None of this tells us anything about how this will play out. I will say that I don’t think it’s the result of the Labour Party pulling some kind of deliberate bait and switch or making pronouncements to mollify us which they never intended to honour. Rather, as I said, I think it evidences the genuine divisions inside the party, and how completely impossible it is to get people dosed up to their eyeballs on the Kool-Aid to abide by any social or democratic conventions which don’t serve their ends. This may well not reassure anyone, and I think we are all wise to be sceptical here, especially given the contempt with which we have been treated by all major political parties on this question. Given what is happening now, people are right to question if the pledge made in the manifesto would have force were Labour to win the election, and to judge where to place their vote as their both their conscience and intuition dictates. They are also right to worry about how this would interact with the ongoing commitment to reforming the GRA. Even if the pledge in the manifesto stands, there would need to be a great deal of concerted work to ensure that the exemptions could be practicably enforced given how thoroughly Stonewall et al. have muddied the water by running all round the country disseminating legal bullshit.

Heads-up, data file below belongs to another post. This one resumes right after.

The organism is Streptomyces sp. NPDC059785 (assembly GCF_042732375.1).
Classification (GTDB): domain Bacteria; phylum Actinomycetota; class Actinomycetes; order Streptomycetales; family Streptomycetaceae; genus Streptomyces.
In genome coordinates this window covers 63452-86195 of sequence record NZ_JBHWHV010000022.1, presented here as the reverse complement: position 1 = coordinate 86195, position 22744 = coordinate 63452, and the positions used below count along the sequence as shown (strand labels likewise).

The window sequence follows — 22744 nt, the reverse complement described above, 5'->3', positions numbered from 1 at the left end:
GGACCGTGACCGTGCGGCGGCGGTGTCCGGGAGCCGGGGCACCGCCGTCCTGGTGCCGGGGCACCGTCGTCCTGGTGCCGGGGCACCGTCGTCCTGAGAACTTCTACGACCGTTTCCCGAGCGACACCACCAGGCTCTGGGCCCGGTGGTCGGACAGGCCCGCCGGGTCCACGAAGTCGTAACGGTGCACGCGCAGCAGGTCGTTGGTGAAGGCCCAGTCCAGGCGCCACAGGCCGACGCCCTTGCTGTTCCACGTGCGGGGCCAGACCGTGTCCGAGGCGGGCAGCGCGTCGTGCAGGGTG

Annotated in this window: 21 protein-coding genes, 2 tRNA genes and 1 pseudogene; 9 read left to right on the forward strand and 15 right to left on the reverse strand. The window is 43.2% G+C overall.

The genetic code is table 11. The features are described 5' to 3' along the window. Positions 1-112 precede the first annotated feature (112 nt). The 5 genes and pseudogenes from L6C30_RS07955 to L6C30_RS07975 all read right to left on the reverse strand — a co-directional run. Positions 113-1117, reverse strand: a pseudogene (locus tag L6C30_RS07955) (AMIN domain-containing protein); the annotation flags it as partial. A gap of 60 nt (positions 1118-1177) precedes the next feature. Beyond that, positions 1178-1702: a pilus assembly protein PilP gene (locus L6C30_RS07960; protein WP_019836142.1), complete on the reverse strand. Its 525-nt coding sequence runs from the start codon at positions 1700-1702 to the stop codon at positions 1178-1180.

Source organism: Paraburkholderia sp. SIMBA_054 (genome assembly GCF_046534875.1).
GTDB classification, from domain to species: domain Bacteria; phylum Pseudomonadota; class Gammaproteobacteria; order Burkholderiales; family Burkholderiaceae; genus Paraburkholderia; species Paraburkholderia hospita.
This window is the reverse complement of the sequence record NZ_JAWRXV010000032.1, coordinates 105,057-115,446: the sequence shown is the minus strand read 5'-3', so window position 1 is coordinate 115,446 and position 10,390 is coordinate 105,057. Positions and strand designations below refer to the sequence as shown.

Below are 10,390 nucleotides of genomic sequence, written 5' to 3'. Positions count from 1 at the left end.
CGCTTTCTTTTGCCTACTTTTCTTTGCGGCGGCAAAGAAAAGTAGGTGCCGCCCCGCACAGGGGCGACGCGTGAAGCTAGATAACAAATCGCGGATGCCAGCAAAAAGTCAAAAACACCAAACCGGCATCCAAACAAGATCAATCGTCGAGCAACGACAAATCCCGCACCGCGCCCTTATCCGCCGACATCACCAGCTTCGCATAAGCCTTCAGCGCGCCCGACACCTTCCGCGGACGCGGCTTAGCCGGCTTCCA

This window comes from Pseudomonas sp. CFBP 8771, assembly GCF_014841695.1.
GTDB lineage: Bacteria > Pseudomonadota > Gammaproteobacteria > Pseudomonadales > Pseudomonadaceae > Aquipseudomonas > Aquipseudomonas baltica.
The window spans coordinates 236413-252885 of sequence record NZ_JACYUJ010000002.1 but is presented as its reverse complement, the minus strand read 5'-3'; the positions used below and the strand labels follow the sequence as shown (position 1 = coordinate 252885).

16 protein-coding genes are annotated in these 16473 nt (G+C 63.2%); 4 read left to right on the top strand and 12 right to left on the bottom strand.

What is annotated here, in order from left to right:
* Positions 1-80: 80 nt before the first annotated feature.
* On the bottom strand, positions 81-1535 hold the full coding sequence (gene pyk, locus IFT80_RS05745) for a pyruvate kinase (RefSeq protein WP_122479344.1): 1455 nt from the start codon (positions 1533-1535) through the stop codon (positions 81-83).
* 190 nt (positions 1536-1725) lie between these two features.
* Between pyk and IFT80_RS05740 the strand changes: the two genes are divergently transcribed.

That all said, even with my most pessimistic hat on, I do think yesterday’s announcement is significant. Firstly because I think a Labour Party that is openly split on the issue is still a massive improvement on a Labour Party that is unthinkingly reciting TRA-dogma and straightforwardly colluding with the silencing of women’s legitimate concerns. This may not help us all make a decision with respect to this benighted election. But with respect to the long slow grind of this conflict, it is a move in the right direction. For those of us born and bred on the left, who have been putting sweat and soul into making the case for why the trans rights movement is neither progressive, nor good for women, it’s important that the debate is now squarely, and openly, situated inside the Labour Party. We’ve spent the last several years being called Nazis and fascists and segregationist bigots, enduring endless lectures from blue-haired anime avatars about how our position could only indicate a fundamental conservatism. That story no longer stands up. The left is divided on this question. Just as we have always maintained.